The meaning of life in 70mm

“What if it tempt you toward the flood, my lord,

Or to the dreadful summit of the cliff

That beetles o’er his base into the sea,

And there assume some other horrible form,

Which might deprive your sovereignty of reason

And draw you into madness? think of it:

The very place puts toys of desperation,

Without more motive, into every brain

That looks so many fathoms to the sea

And hears it roar beneath.” Hamlet Act I scene iv

There’s no denying that Shakespeare’s Tragedy of Hamlet, Prince of Denmark is a cultural touchstone.

In David Lodge’s 1975 “campus novel”, Changing Places, the dinner party game of Humiliation is introduced: “The essence of the matter is that each person names a book which he hasn’t read but assumes the others have read, and scores a point for every person who has read it.” The repellent American academic, Howard Ringbaum, wins the game by admitting that he has never read Hamlet – at the ultimate cost of his post.

Five years ago, Michael Masiello (“lecturer in literature and composition at a big university in New Jersey. Not Princeton, the other one.”) thundered on Quora:

“REVISE Hamlet? The unimaginable arrogance it takes to imagine that one can offer the Bard a few tweaks for the most famous tragedy ever written — and deserving of every accolade it has ever received, containing, as it does, the soul of the world! An astonishing suggestion, really…”

The question that provoked this response was “What’s the best way to revise hamlet?”, which I suspect came not from a revisionist, but more likely from a student who’d found “Shakespeare exam Monday” written on the back of his hand.

Any Shakespeare student with four hours to spare could do a lot worse than getting hold of the DVD of Kenneth Branagh’s 1996 unabridged film adaptation of Hamlet (even though the full effect will be compromised by the small screen: see below).

Wikipedia: “…adapted and directed by Kenneth Branagh, who also stars as Prince Hamlet. The film also features Derek Jacobi as King Claudius, Julie Christie as Queen Gertrude, Kate Winslet as Ophelia, Michael Maloney as Laertes, Richard Briers as Polonius, and Nicholas Farrell as Horatio. Other cast members include Robin Williams, Gérard Depardieu, Jack Lemmon, Billy Crystal, Rufus Sewell, Charlton Heston, Richard Attenborough, Judi Dench, John Gielgud and Ken Dodd.”

Hamlet was also the last major dramatic motion picture to be filmed entirely on 70 mm film until 2011, with the release of the documentary Samsara, which was filmed over nearly five years in twenty-five countries on five continents. For projection, the original 65 mm film is printed on 70 mm film (the extra mms are used to record the sound).

In 2017, Jordan Hoffman wrote: “Before 2015’s The Hateful Eight it was Paul Thomas Anderson’s The Master back in 2012 that had us last asking if a larger film frame (twice the size of traditional 35mm) and its richer resolution automatically made for a better filmgoing experience. A key difference that may win more converts is that (Christopher Nolan’s) Dunkirk is the type of story that exploits the scope of the format.”

Branagh himself has commented: “Pictures I’ve seen in that format are uniquely involving. They make you feel as though you can walk right into the landscape. I wanted the audience to smell and feel the atmosphere of the court, dripping with power, opulence and corruption. The increased sharpness of 65mm picks up everything; not just facial expressions, but any meaning in the actor’s eyes is caught that much more clearly. It probes more deeply into the inner life of the character…With 70mm, we get a chance to go from what is essentially a personal, domestic story about a family and its problems to the epic dimension that reflects the effects of those problems on the nation. We can go from the very intimate events in the court to the plains of northern Europe and see Fortinbras for the opportunistic leader he was, ready to invade with thousands of soldiers. 70mm is able to give that tremendous sweep so you feel the impact of the story, but it also has an incredible delicate touch, too.”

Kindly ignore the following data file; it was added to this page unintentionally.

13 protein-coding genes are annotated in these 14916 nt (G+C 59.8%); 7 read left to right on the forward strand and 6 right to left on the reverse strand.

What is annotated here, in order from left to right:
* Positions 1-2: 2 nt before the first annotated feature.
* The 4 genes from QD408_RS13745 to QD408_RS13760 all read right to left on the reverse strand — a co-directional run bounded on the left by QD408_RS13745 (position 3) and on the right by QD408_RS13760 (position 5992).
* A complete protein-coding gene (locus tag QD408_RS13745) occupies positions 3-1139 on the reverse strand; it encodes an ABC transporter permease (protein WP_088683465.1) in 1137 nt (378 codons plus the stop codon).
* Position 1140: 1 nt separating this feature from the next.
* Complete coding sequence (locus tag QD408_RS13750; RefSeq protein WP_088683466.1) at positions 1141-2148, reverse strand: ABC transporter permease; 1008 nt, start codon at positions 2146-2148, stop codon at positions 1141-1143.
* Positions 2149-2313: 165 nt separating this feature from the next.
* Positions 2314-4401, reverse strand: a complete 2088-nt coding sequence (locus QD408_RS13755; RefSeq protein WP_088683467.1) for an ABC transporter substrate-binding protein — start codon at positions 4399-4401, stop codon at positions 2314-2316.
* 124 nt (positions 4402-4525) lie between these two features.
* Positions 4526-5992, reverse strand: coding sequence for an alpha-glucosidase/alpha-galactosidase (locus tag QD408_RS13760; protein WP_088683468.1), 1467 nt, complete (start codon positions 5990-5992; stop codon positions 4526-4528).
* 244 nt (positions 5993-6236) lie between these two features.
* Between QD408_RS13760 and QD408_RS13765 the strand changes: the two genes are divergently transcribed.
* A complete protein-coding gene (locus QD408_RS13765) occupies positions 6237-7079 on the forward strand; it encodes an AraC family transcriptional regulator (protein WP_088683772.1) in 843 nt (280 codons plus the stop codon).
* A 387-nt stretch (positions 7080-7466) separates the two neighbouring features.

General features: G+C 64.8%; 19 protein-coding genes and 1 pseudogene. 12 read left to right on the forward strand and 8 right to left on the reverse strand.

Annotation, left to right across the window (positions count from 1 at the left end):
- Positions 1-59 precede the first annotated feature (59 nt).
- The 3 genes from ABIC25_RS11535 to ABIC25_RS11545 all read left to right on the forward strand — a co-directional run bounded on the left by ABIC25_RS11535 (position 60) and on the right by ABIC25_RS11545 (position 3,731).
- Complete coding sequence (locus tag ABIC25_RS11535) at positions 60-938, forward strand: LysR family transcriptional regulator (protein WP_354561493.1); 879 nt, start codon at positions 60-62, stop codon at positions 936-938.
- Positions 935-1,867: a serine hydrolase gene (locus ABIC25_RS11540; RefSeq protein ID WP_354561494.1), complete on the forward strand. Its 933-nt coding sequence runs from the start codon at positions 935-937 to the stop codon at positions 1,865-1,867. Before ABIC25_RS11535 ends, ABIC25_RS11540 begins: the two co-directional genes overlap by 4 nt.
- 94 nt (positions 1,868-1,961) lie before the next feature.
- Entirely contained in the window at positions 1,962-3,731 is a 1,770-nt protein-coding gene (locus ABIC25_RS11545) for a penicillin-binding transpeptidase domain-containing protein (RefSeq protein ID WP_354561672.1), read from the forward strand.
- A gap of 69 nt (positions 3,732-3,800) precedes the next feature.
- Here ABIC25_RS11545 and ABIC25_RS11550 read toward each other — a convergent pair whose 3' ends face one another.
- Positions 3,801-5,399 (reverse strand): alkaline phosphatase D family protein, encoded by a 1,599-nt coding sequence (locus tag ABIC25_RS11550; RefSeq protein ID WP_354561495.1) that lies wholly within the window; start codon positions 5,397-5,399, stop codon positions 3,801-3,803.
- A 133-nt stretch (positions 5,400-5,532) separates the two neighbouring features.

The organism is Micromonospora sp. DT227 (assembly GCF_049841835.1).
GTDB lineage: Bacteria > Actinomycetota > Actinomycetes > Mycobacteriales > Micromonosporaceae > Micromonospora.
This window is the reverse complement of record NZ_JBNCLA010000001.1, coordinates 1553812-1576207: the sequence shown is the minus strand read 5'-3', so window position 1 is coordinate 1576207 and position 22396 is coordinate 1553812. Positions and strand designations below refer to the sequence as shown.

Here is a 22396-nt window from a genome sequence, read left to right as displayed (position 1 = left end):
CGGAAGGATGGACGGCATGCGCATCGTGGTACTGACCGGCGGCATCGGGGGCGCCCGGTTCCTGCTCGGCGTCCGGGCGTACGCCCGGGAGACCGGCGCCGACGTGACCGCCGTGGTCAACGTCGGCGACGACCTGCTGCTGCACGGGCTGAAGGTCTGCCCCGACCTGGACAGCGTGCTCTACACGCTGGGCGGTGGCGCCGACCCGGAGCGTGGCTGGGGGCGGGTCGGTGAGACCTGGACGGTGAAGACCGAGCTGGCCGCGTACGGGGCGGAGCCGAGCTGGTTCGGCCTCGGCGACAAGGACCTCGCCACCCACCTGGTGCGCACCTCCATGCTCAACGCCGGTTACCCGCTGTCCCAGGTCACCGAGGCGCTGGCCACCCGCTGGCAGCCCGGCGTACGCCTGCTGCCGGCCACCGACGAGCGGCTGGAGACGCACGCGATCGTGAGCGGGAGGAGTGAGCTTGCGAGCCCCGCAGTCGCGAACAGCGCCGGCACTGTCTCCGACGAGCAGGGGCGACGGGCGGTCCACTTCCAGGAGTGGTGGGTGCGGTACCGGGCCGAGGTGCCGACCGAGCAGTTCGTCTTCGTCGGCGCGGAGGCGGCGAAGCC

Samuel Crowl writes in The Films of Kenneth Branagh (2006):

“Stylistically, his model was not Olivier or Welles or Zeffirelli, but David Lean. Lean, who started small with Brief Encounter (1945) and two exquisite films of Dickens’s Great Expectations (1946) and Oliver Twist (1948), went on to become the finest director of epic movies in British film history. In Lawrence of Arabia (1962), Doctor Zhivago (1965) and Ryan’s Daughter (1970), Lean became the master of shooting in the wide-screen 70mm format. Branagh boldly followed Lean into 70mm territory, and his Hamlet became the first British film to be shot in that format since Ryan’s Daughter. In our time, Hamlet has most often been visualized as a play about impasse; Branagh wanted to restore its capacity for expanse, sensing that impasse is most effectively realized only when set against expanse.”

You’ll have noticed the opening clip from Ryan’s Daughter at the top of this post. It’s there because the film was made in 70mm; but also because to my eye it’s a lovely example of Crowl’s “impasse set against expanse”.

The last word in this post goes to Dr Oliver Tearle, who emphasises what is mysterious, ambiguous, and cryptic in the character of Hamlet:

“This habit of Hamlet’s, his tendency to think things over, is both one of his most appealingly humane qualities, and yet also, in many ways, his undoing…Hamlet doesn’t exactly delay, or at least, he does not delay because he is indecisive, but for sound, practical reasons…”

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